Feeds

Firefox update fixes four critical flaws

Laggard 2.x users urged to upgrade

Build a business case: developing custom apps

Users of Firefox need to update their browser software again following the publication of patches by Mozilla on Wednesday.

Both supported versions of Firefox need patching but the 2.x version of the popular open source browser is most in need of a retool. Firefox 2.0.0.18 addresses 11 security vulnerabilities, six of which are classified as critical. Meanwhile, on the other track, Firefox 3.0.4 lances nine security vulnerabilities, four of which are critical.

The critical flaws in Firefox 3.x cover a vulnerability in the session restore feature that could allow cross-site scripting attacks and a separate memory corruption flaw as well as code injection risks involving the nsFrameManager and http-index-format parser of the browser. Mozilla's advisory explains the bugs in greater depth here.

Firefox 3.0.4 also fixes a slew of stability and performance glitches.

Mozilla's developers urge those left behind on the Firefox 2.x release to upgrade to Firefox 3.x, warning that it will stop issuing stability and security patches for the older release next month.

The SeaMonkey internet application suite evolved from the same code base as Mozilla's Application Suite and needs patching against the same 11 flaws as Firefox 2.x. Seamonkey, a community-driven project separate from Mozilla since, advises users to upgrade to Seamonkey 1.1.13. ®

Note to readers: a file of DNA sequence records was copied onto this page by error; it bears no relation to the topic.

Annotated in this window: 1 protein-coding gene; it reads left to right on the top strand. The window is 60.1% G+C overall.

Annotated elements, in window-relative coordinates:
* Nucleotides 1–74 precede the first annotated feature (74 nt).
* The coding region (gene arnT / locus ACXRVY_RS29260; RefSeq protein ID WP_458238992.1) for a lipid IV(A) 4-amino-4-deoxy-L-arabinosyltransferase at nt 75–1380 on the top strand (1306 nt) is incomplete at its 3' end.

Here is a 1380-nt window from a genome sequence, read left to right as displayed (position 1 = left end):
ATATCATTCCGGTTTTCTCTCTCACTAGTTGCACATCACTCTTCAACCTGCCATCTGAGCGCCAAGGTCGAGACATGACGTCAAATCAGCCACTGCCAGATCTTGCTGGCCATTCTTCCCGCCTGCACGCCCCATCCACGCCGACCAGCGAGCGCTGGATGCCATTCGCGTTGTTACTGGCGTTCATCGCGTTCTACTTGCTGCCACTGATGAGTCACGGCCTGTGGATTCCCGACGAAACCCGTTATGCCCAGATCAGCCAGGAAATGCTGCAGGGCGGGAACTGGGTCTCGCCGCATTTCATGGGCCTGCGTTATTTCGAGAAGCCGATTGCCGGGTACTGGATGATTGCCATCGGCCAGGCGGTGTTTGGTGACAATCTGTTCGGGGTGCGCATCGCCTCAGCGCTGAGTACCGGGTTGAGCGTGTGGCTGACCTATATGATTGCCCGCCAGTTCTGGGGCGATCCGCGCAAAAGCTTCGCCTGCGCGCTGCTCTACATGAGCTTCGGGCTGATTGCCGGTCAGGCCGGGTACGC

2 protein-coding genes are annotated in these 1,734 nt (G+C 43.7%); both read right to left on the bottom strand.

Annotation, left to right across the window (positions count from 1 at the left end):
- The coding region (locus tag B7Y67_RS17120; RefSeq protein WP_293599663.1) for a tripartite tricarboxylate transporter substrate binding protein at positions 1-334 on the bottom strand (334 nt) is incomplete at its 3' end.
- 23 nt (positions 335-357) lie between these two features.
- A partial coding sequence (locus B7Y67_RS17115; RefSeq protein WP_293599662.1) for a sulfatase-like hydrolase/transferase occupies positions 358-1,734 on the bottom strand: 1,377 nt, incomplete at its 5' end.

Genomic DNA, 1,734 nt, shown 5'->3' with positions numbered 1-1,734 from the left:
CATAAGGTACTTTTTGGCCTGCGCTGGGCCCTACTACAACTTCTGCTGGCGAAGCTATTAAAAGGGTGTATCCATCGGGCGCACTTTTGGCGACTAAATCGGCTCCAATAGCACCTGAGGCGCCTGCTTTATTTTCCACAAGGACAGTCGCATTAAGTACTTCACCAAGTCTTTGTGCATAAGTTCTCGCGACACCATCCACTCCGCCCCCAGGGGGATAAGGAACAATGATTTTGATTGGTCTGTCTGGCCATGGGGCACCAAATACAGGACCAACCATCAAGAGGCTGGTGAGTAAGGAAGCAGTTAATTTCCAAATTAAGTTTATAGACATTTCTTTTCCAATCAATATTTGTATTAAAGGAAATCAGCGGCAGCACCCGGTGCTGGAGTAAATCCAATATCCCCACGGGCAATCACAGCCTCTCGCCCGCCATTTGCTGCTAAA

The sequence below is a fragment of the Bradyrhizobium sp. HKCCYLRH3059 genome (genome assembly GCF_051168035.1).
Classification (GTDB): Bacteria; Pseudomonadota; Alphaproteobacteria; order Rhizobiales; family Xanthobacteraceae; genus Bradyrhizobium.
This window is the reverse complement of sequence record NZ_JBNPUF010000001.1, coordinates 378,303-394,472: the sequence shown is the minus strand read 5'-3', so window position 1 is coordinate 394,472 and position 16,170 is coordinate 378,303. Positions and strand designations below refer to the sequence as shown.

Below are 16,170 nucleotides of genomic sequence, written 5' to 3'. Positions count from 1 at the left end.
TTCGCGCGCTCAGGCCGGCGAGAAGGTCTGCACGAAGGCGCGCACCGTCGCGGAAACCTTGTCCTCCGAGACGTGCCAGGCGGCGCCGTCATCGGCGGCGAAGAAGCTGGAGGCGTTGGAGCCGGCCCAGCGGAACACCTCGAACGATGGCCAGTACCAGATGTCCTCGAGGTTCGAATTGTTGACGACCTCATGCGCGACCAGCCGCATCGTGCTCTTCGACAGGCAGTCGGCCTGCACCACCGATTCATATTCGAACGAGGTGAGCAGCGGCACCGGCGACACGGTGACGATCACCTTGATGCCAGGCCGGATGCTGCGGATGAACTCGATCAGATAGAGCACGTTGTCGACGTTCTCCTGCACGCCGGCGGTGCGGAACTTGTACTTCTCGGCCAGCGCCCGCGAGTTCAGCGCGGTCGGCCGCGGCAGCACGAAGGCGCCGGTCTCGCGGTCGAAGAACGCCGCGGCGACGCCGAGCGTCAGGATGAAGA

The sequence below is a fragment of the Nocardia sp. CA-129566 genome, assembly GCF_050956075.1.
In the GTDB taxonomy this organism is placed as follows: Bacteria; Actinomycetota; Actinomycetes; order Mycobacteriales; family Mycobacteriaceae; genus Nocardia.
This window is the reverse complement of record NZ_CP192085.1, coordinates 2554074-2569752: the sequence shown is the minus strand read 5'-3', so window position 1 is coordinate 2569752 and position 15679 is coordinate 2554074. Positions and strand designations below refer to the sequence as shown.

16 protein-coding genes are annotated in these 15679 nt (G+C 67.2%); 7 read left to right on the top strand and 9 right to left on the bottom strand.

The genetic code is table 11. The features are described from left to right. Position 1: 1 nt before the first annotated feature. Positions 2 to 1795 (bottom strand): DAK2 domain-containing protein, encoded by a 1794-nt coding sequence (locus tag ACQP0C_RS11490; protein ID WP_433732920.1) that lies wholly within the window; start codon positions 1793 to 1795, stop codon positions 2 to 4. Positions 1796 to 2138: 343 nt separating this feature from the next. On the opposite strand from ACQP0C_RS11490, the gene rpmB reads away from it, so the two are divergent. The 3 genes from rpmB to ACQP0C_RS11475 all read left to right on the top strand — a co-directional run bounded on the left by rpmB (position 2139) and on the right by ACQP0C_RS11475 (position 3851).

HP ProLiant Gen8: Integrated lifecycle automation

More from The Register

next story
Secure microkernel that uses maths to be 'bug free' goes open source
Hacker-repelling, drone-protecting code will soon be yours to tweak as you see fit
KDE releases ice-cream coloured Plasma 5 just in time for summer
Melty but refreshing - popular rival to Mint's Cinnamon's still a work in progress
NO MORE ALL CAPS and other pleasures of Visual Studio 14
Unpicking a packed preview that breaks down ASP.NET
Cheer up, Nokia fans. It can start making mobes again in 18 months
The real winner of the Nokia sale is *drumroll* ... Nokia
Put down that Oracle database patch: It could cost $23,000 per CPU
On-by-default INMEMORY tech a boon for developers ... as long as they can afford it
Another day, another Firefox: Version 31 is upon us ALREADY
Web devs, Mozilla really wants you to like this one
Google shows off new Chrome OS look
Athena springs full-grown from Chromium project's head
prev story

Whitepapers

Implementing global e-invoicing with guaranteed legal certainty
Explaining the role local tax compliance plays in successful supply chain management and e-business and how leading global brands are addressing this.
Consolidation: The Foundation for IT Business Transformation
In this whitepaper learn how effective consolidation of IT and business resources can enable multiple, meaningful business benefits.
Application security programs and practises
Follow a few strategies and your organization can gain the full benefits of open source and the cloud without compromising the security of your applications.
How modern custom applications can spur business growth
Learn how to create, deploy and manage custom applications without consuming or expanding the need for scarce, expensive IT resources.
Securing Web Applications Made Simple and Scalable
Learn how automated security testing can provide a simple and scalable way to protect your web applications.